On Thursday, Romanian law enforcement authorities announced the arrest of several members of an international criminal group suspected of orchestrating ATM malware attacks.
The operation – one of the first in Europe against this kind of threat – involved multiple house searches in Romania and the Republic of Moldova, leading to the arrest of eight individuals, reported the European Union’s law enforcement agency Europol in a press release.
The criminal gang reportedly leveraged Tyupkin malware to conduct “jackpotting attacks,” which allowed them to manipulate ATMs and illegally empty the machine’s cash cassettes, “causing substantial losses across Europe to the ATM industry.”
“ATM ‘Jackpotting’ refers to the use of a Trojan horse, physically launched via an executable file in order to target an ATM, thus allowing the attackers to empty the ATM cash cassettes via direct manipulation, using the ATM PIN pad to submit commands to the Trojan,” explained Europol.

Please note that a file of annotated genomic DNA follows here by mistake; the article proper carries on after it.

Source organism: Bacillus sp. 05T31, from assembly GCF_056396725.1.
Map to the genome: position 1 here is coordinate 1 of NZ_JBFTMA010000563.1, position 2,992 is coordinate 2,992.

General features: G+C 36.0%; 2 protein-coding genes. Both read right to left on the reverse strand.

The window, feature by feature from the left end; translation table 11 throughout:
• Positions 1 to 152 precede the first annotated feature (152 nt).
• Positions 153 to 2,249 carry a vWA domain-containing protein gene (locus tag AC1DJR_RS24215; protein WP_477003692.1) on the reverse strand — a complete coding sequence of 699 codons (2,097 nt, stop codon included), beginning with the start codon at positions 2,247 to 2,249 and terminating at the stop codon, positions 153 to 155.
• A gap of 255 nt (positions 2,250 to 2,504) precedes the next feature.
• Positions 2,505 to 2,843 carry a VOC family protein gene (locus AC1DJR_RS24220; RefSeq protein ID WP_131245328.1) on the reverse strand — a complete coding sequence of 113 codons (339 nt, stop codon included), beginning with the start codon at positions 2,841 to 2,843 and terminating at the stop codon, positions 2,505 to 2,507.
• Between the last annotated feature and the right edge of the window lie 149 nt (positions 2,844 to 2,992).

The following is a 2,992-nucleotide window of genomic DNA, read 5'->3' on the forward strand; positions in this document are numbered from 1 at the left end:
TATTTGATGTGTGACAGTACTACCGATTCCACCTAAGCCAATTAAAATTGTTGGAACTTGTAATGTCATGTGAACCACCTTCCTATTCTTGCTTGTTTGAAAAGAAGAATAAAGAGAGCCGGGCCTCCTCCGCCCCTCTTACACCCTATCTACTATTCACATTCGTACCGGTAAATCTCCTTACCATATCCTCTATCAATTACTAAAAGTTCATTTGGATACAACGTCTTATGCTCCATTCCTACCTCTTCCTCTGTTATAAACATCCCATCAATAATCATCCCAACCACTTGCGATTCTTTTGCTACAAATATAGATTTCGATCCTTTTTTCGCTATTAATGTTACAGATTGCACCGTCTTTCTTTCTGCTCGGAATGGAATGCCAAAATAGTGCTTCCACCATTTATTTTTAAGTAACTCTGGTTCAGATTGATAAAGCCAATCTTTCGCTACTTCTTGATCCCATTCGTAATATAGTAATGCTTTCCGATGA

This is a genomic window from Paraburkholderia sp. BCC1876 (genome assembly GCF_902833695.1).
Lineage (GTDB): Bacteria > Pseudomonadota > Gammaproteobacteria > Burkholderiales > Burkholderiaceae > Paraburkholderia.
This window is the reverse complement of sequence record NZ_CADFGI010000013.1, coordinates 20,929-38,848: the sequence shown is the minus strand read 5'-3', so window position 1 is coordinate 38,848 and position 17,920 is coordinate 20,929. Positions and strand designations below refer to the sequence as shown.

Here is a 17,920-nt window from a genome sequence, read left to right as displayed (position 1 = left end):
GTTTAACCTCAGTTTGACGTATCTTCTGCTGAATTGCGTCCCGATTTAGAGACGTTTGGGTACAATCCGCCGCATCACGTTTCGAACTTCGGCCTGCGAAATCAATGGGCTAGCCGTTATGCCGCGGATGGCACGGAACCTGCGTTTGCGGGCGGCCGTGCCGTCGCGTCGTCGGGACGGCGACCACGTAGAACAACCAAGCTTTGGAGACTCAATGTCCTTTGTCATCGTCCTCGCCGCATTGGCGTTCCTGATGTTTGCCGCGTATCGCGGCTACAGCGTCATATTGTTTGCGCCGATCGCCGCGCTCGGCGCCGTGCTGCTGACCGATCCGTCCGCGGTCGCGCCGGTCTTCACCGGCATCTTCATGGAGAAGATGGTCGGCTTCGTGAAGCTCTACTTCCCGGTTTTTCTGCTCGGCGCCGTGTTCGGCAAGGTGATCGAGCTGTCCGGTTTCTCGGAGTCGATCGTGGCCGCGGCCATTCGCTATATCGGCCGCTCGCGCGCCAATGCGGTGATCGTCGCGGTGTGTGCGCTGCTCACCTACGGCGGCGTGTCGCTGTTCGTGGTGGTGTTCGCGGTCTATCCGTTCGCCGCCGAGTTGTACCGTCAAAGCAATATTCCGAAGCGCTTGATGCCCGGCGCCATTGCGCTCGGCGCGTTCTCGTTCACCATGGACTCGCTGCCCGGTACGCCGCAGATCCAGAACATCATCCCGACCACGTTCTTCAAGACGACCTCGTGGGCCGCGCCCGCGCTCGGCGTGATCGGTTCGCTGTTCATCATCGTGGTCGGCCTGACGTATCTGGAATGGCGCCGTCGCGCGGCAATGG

According to ZDNet, the criminals stole about €900 ($980) during each attack. The malware, which was designed to operate only on weekends, automatically deleted itself from the ATM.
“[It] even killed the ATM’s internet connection during the theft, probably to prevent the machine from triggering an alarm,” ZDNet reported.
Furthermore, the criminals also inflicted at least €200,000 ($218,000) of damage on ATM machines located in several European countries.
“Over the last few years we have seen a major increase in ATM attacks using malicious software,” said Europol’s Deputy Director of Operations Wil van Gemet in a statement.
“The sophisticated cybercrime aspect of these cases illustrates how offenders are constantly identifying new ways to evolve their methodologies to commit crimes,” he added.
“To match these new technologically savvy criminals, it is essential, as it was done in this case, that law enforcement agencies cooperate with their counterparts via Europol to share information and collaborate on transnational investigations.”
The operation was carried out by the Romanian National Police and the Directorate for Investigating Organized Crimes and Terrorism (DIICOT), with the assistance of Europol and Eurojust, as well as a number of European law enforcement authorities.